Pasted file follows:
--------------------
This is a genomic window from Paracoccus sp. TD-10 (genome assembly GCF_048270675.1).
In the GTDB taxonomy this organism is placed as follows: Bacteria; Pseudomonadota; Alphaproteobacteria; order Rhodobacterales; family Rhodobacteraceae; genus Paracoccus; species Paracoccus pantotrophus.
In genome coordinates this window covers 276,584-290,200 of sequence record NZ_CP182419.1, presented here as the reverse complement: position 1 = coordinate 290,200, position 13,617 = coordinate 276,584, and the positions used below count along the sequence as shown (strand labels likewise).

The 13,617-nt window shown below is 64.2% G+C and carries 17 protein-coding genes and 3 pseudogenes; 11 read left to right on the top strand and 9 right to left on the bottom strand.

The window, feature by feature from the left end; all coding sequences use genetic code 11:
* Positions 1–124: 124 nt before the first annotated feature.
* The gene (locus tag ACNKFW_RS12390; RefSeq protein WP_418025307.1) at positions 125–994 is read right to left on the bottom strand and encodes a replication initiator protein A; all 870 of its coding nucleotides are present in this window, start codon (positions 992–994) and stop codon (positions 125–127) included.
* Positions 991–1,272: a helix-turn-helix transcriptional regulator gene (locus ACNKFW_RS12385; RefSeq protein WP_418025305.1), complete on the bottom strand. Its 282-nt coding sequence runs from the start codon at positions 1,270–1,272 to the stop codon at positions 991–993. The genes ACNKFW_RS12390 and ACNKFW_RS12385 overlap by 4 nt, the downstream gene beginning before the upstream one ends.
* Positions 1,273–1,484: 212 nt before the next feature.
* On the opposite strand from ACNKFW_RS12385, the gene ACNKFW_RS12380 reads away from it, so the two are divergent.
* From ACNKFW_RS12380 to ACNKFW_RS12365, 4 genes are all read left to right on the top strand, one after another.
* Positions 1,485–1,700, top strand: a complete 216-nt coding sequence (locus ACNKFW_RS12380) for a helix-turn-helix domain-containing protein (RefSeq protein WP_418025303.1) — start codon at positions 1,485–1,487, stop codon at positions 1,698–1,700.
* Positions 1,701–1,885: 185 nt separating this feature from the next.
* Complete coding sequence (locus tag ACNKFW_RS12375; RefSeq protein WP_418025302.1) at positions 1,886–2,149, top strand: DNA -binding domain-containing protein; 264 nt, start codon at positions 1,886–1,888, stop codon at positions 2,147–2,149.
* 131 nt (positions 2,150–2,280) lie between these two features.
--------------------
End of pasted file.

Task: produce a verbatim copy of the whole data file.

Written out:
This is a genomic window from Paracoccus sp. TD-10 (genome assembly GCF_048270675.1).
In the GTDB taxonomy this organism is placed as follows: Bacteria; Pseudomonadota; Alphaproteobacteria; order Rhodobacterales; family Rhodobacteraceae; genus Paracoccus; species Paracoccus pantotrophus.
In genome coordinates this window covers 276,584-290,200 of sequence record NZ_CP182419.1, presented here as the reverse complement: position 1 = coordinate 290,200, position 13,617 = coordinate 276,584, and the positions used below count along the sequence as shown (strand labels likewise).

The 13,617-nt window shown below is 64.2% G+C and carries 17 protein-coding genes and 3 pseudogenes; 11 read left to right on the top strand and 9 right to left on the bottom strand.

The window, feature by feature from the left end; all coding sequences use genetic code 11:
* Positions 1–124: 124 nt before the first annotated feature.
* The gene (locus tag ACNKFW_RS12390; RefSeq protein WP_418025307.1) at positions 125–994 is read right to left on the bottom strand and encodes a replication initiator protein A; all 870 of its coding nucleotides are present in this window, start codon (positions 992–994) and stop codon (positions 125–127) included.
* Positions 991–1,272: a helix-turn-helix transcriptional regulator gene (locus ACNKFW_RS12385; RefSeq protein WP_418025305.1), complete on the bottom strand. Its 282-nt coding sequence runs from the start codon at positions 1,270–1,272 to the stop codon at positions 991–993. The genes ACNKFW_RS12390 and ACNKFW_RS12385 overlap by 4 nt, the downstream gene beginning before the upstream one ends.
* Positions 1,273–1,484: 212 nt before the next feature.
* On the opposite strand from ACNKFW_RS12385, the gene ACNKFW_RS12380 reads away from it, so the two are divergent.
* From ACNKFW_RS12380 to ACNKFW_RS12365, 4 genes are all read left to right on the top strand, one after another.
* Positions 1,485–1,700, top strand: a complete 216-nt coding sequence (locus ACNKFW_RS12380) for a helix-turn-helix domain-containing protein (RefSeq protein WP_418025303.1) — start codon at positions 1,485–1,487, stop codon at positions 1,698–1,700.
* Positions 1,701–1,885: 185 nt separating this feature from the next.
* Complete coding sequence (locus tag ACNKFW_RS12375; RefSeq protein WP_418025302.1) at positions 1,886–2,149, top strand: DNA -binding domain-containing protein; 264 nt, start codon at positions 1,886–1,888, stop codon at positions 2,147–2,149.
* 131 nt (positions 2,150–2,280) lie between these two features.